The New Autocrats of the East

As his photo of the day, Prime Minister Edi Rama posted yesterday a picture taken in the context of the World Petroleum Congress, held this year in Istanbul. The photo features 5 regional leaders, President of Azerbaijan Ilham Aliyev, Prime Minister Edi Rama, President of Turkey Recep Tayyip Erdoğan, Prime Minister of Bulgar Boyko Borisov, and President of Serbia Aleksandar Vučić, laughing and enjoying each other’s company.

President Erdoğan’s hand is on top of Prime Minister Rama’s, a sign of affection that the two often display in public. Whereas for of the leaders are seated on plush couches, President Vučić sits rather uncomfortably on the edge of a chair, responding to Prime Minister Rama’s broad grin with a rather forced smile.

However, these five heads of state have more in common than meets the eye.

President Aliyev inherited the office of the President of Azerbaijan in 2003 after the death of his father, and is considered one of the most corrupt leaders in Europe, with an awful human rights track record. Before he became president, he was director of the State Oil Company of Azerbaijan and afterward head of the Azerbaijani Council of Europe delegation.

Prime Minister Borisov was first elected in 2009, and has been frequently accused by the EU for suppression of the free press, corruption, and links to organized crime. Before he became prime minister, Borisov was mayor of Sofia.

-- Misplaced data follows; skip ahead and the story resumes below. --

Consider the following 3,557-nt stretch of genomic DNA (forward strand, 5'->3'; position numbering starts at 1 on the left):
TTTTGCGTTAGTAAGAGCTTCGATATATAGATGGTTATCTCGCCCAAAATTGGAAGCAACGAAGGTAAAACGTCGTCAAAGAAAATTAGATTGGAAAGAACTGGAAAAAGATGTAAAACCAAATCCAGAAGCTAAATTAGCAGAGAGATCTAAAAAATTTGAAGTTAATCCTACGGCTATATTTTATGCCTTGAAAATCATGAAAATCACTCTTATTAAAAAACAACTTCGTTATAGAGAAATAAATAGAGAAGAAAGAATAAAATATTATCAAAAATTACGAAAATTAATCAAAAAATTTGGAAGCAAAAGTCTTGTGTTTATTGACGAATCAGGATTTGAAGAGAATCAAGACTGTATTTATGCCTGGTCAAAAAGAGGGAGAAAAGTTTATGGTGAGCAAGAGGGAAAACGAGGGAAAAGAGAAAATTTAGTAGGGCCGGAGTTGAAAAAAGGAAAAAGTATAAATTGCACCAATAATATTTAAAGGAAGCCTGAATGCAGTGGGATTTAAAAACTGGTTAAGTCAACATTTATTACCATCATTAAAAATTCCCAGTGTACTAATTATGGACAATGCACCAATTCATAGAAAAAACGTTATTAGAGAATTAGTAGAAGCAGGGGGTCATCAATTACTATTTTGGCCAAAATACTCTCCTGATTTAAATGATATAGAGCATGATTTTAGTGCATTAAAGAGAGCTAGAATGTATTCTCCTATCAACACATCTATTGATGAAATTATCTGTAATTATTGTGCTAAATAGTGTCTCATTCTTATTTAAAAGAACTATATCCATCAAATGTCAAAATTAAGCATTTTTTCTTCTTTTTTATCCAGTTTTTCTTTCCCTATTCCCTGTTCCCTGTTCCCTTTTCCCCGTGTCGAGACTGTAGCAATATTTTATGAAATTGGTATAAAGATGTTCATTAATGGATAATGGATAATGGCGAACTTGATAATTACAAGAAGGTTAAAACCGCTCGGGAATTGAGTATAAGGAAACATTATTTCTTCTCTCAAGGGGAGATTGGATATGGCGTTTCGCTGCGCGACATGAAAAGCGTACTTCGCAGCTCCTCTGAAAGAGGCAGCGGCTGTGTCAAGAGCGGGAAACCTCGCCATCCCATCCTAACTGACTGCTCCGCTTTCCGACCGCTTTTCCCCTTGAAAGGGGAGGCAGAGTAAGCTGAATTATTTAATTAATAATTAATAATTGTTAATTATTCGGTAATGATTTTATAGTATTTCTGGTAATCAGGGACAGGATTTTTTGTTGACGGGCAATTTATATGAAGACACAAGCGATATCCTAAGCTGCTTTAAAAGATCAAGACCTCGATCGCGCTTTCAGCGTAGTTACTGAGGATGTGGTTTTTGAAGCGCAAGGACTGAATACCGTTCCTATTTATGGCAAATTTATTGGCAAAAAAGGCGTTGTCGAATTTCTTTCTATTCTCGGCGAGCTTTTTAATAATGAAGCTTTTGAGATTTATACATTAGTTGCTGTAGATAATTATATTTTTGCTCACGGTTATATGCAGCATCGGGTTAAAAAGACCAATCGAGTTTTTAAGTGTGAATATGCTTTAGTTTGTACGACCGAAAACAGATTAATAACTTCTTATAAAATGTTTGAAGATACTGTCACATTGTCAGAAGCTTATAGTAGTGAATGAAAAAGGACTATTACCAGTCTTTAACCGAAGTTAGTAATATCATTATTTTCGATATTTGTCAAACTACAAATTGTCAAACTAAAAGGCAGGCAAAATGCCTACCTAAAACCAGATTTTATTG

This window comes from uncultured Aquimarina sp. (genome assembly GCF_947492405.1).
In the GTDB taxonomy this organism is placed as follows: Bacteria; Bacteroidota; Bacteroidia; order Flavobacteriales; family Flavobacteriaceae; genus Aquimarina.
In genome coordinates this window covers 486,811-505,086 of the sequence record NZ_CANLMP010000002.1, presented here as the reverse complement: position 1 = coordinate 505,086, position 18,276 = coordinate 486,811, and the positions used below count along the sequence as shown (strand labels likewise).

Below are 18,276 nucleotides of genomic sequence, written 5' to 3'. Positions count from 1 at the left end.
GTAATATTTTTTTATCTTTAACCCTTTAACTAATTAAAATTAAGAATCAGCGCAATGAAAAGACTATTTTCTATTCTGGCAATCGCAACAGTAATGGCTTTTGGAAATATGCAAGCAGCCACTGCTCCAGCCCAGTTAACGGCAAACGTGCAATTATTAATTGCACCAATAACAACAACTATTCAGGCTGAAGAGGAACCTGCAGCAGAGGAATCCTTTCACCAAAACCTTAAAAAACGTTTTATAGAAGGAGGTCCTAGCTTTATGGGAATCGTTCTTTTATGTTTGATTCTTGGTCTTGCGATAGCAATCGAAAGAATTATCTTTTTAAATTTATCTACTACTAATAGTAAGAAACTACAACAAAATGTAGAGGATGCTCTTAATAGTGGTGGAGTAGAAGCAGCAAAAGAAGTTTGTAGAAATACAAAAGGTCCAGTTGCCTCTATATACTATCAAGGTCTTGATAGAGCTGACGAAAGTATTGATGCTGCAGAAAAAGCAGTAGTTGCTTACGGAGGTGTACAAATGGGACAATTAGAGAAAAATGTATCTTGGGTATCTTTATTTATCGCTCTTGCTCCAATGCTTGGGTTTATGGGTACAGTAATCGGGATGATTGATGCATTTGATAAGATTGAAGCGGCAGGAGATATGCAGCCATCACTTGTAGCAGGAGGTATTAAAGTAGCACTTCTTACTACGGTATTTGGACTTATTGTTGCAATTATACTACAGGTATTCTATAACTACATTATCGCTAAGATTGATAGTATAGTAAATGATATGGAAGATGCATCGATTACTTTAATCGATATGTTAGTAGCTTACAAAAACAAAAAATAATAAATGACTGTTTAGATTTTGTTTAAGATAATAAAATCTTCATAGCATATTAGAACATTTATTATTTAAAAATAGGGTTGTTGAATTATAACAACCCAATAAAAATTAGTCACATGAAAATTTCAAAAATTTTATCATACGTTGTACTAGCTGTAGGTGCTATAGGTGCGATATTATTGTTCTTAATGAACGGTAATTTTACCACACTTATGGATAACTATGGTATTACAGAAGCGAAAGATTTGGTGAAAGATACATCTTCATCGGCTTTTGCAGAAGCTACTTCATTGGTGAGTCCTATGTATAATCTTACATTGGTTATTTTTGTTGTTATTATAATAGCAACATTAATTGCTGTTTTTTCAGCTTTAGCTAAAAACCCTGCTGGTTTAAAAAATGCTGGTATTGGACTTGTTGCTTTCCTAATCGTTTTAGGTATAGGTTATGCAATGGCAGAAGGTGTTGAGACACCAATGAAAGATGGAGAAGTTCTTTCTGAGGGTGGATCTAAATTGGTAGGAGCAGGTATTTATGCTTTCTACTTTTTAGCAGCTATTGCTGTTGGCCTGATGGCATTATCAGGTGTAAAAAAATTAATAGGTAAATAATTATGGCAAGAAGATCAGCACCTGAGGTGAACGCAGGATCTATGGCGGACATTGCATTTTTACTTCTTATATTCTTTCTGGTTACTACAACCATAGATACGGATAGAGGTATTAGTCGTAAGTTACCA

President Erdoğan has recently become one of the most powerful autocrats in the world, after winning the presidency and changing the constitution of Turkey in his own favor. So far, the Turkish President has by decree imprisoned from than 40,000 people accused of organizing a coup d’état, fired more than 140,000 civil servants, banned 1,500 NGOs, arrested at least 120 journalists, and closed 150 media outlets. Before becoming president in 2014, Erdoğan was prime minister and mayor of Istanbul.

President Vučić has been recently elected in spite of massive protests against his regime. His party has full control over the government, parliament, and most of the media. The new prime minister, Ana Brnabić, is widely considered to be a placeholder figure that will implement Vučić’s policies without having a political platform on her own. Before becoming President, Vučić was Minister of Information from 1998–2000, during the presidency of Slobodan Milošević. He later became Minister of Defense and Prime Minister.